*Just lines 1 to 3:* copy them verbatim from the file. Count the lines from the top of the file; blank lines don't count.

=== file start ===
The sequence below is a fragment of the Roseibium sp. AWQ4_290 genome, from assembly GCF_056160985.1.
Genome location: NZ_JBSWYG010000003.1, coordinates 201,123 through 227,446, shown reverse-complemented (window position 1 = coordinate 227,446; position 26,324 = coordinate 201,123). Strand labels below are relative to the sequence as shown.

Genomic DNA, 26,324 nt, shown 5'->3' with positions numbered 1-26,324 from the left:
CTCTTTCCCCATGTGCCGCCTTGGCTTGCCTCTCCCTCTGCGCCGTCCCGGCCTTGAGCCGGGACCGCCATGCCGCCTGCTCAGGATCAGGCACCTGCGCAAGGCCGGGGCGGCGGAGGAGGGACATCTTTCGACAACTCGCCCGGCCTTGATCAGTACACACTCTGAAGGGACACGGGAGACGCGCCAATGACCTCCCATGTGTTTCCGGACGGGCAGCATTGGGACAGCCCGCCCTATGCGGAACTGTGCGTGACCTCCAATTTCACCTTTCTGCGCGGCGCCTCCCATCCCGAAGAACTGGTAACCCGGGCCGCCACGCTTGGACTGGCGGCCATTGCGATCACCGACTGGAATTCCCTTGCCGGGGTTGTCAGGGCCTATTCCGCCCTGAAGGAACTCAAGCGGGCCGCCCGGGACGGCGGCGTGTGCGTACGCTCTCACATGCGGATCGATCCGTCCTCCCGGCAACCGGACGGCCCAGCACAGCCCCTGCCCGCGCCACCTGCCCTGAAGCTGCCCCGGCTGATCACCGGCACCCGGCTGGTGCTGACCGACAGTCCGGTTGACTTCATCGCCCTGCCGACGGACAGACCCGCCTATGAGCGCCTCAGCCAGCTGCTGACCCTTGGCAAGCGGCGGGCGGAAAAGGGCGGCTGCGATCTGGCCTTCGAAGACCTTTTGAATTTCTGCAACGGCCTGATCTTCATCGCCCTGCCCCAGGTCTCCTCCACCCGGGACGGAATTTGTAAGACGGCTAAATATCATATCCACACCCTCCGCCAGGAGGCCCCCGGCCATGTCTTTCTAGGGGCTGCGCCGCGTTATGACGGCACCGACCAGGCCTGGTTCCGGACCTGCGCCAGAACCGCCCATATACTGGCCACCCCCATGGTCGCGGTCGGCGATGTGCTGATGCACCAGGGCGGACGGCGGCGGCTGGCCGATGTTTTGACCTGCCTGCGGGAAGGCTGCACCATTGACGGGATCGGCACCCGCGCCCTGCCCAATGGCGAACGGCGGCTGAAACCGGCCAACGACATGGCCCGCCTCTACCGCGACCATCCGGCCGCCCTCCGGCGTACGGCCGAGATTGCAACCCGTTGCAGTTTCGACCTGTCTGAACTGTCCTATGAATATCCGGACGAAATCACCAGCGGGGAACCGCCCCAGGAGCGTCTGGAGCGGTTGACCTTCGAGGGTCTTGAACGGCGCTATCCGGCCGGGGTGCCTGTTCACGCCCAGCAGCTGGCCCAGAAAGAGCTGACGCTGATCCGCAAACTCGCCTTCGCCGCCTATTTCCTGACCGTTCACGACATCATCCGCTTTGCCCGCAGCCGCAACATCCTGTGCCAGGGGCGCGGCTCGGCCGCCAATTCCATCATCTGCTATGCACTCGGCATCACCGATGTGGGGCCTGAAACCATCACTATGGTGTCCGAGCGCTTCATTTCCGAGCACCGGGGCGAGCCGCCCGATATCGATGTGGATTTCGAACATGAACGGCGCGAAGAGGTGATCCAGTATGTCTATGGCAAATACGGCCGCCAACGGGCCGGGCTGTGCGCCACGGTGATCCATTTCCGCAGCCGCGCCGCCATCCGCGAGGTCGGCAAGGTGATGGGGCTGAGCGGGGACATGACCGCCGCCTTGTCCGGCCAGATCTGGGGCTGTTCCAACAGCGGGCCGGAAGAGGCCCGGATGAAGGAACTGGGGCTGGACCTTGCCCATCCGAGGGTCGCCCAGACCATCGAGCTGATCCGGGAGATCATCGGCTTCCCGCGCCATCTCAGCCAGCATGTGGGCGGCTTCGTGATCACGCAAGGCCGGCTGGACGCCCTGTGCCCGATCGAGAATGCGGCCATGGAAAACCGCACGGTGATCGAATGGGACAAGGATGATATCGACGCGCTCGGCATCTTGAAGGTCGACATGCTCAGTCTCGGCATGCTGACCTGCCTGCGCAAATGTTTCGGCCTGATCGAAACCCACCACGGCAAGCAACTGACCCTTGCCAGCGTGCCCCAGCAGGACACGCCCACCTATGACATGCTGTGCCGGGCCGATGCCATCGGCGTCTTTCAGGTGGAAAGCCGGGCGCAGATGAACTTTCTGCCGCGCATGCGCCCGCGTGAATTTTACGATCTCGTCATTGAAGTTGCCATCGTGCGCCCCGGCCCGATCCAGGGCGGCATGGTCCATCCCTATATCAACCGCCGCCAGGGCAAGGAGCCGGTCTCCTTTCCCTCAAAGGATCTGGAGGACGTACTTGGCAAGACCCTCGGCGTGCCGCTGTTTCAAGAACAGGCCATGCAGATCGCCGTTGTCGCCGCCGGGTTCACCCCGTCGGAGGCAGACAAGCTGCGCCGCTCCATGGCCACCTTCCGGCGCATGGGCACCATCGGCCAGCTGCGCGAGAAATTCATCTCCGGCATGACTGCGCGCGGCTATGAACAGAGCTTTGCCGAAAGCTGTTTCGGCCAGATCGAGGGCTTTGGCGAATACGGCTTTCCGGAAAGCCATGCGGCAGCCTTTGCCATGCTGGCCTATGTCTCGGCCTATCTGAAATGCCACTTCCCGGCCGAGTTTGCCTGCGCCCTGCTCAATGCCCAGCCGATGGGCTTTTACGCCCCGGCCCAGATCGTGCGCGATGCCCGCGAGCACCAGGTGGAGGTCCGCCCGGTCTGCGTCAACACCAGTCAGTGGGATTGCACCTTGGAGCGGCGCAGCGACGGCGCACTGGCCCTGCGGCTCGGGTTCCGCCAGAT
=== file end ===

The sequence below is a fragment of the Roseibium sp. AWQ4_290 genome, from assembly GCF_056160985.1.
Genome location: NZ_JBSWYG010000003.1, coordinates 201,123 through 227,446, shown reverse-complemented (window position 1 = coordinate 227,446; position 26,324 = coordinate 201,123). Strand labels below are relative to the sequence as shown.

Genomic DNA, 26,324 nt, shown 5'->3' with positions numbered 1-26,324 from the left: